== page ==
Twitter today missed Wall Street's lowered expectations for quarterly revenue despite surging usage, as the coronavirus-spurred economic slowdown battered the company's largely events-oriented digital ads business. 

Ad sales, which make up 82% of Twitter's revenue, sank 23% to $562m, which the company attributed to brand spending pauses tied to the pandemic and US civil unrest. 

Analysts had expected $585m, according to IBES data from Refinitiv. 

Even as current events prompted advertisers to pull back, people continued to flock to Twitter to discuss them.

The company clocked its highest-ever yearly growth of daily users who can view ads, increasing 34% to 186 million, above analysts' target of 176 million. 

Twitter has struggled to build out its ad offerings, leaving it reliant on a suite of promotional tools geared toward advertising around big events and product launches, which have all but vanished during the pandemic. 

The company said it finished rebuilding its ad management technology in the second quarter, which would support faster development of new formats going forward, and was rolling out measurement tools for "direct response" ads used by app developers. 

Total revenue came in at $683m, down 19% year-over-year, helped by steadier sales growth from the licensing of users' posts to researchers and marketers. 

Twitter reported a second-quarter loss of $1.2 billion, largely driven by the reversal of a tax benefit established last year, when the company transferred intellectual property to Ireland.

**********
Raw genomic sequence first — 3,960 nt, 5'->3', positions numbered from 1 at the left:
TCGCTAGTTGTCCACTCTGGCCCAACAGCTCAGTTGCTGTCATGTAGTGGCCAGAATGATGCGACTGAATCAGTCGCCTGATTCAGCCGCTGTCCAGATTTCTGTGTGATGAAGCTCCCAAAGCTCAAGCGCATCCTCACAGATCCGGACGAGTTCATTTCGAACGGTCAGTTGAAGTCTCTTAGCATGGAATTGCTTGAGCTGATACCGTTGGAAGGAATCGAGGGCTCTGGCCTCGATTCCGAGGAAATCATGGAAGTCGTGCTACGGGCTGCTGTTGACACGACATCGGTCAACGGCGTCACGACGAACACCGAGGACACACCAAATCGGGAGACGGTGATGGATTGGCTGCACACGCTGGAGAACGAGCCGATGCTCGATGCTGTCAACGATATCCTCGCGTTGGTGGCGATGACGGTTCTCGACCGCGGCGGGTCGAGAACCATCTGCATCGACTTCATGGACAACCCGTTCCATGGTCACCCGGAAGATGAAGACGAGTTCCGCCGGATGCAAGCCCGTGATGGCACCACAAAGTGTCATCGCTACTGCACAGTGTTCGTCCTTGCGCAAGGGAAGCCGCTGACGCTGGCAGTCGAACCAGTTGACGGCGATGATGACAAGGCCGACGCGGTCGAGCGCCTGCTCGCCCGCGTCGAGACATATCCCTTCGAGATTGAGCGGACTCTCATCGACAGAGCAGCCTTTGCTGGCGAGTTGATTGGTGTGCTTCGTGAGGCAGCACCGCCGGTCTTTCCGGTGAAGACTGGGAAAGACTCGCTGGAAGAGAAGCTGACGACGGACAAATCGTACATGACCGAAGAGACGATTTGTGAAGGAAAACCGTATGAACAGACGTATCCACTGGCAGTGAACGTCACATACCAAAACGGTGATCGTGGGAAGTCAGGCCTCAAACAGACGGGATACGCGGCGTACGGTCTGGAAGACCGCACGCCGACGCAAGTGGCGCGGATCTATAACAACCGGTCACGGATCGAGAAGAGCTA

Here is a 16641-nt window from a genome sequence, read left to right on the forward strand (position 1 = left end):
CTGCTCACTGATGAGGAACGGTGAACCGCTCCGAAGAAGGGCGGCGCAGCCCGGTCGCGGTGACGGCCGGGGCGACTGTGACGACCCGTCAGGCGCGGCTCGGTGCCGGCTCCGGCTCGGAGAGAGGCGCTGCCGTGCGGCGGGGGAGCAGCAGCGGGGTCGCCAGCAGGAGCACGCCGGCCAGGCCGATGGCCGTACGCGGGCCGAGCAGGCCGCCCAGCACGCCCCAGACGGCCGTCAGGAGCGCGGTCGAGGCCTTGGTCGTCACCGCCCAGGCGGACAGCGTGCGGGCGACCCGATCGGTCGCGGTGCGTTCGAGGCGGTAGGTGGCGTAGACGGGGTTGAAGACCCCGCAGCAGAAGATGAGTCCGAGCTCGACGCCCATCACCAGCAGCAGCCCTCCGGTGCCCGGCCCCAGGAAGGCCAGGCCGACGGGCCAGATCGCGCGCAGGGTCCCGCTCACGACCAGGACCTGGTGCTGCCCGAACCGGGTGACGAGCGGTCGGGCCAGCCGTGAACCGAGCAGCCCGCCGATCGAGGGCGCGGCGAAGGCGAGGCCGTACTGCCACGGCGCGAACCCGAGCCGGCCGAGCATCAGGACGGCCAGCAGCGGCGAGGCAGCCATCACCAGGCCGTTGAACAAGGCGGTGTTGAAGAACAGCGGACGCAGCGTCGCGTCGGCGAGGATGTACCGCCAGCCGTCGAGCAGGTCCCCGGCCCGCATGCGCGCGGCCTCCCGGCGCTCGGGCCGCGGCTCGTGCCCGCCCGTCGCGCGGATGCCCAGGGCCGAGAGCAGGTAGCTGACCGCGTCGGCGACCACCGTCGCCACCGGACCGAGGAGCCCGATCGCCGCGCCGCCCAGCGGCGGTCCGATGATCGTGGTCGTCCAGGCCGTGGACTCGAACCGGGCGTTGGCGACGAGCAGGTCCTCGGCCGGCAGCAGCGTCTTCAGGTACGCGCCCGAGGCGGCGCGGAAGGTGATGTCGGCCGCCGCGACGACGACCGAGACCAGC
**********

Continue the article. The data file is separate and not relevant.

Because of the second quarter's steep coronavirus-related losses, Twitter did not make enough money to take advantage of the tax benefit. 

Adjusted to exclude the tax considerations, the company incurred a loss of $127m, or 16 cents per share, roughly in line with analyst expectations of a $125m loss. It had an adjusted profit last year of $37m. 

Echoing earlier guidance, Twitter said it expects data licensing revenue to "moderate" for the rest of the year. 

It also said it was exploring "subscriptions and other approaches to complement our advertising business," although it was not expecting any revenue to result this year. 

Costs and expenses grew 5% to $807m, below the increase in the low teens that Twitter had forecast. The company said it anticipated expense growth of 10% or more in the third quarter.

Social media rival Snap missed user growth estimates earlier this week, as its usage bump from coronavirus lockdowns petered out sooner than expected, but it beat targets for revenue gains.